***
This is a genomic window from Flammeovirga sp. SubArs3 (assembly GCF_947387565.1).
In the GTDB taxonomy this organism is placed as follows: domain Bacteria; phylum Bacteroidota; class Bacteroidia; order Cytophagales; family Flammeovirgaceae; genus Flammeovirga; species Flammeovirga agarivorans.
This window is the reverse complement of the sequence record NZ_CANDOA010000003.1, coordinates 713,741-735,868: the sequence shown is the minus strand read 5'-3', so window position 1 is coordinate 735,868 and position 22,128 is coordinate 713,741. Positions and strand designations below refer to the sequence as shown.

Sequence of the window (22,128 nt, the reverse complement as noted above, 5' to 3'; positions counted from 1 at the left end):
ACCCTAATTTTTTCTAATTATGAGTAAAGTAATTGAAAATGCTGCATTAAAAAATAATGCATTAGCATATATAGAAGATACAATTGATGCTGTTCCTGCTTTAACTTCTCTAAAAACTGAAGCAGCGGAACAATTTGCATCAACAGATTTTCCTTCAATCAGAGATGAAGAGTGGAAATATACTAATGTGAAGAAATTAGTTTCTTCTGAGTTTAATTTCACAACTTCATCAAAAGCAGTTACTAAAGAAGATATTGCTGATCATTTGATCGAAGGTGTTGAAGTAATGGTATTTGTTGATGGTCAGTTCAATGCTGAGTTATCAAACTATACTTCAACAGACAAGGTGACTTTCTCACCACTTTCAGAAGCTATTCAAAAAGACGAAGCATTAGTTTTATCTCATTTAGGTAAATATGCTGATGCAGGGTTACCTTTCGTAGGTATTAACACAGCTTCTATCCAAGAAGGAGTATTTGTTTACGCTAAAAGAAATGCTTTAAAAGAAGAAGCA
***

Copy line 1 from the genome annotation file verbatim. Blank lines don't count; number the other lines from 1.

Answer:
This is a genomic window from Flammeovirga sp. SubArs3 (assembly GCF_947387565.1).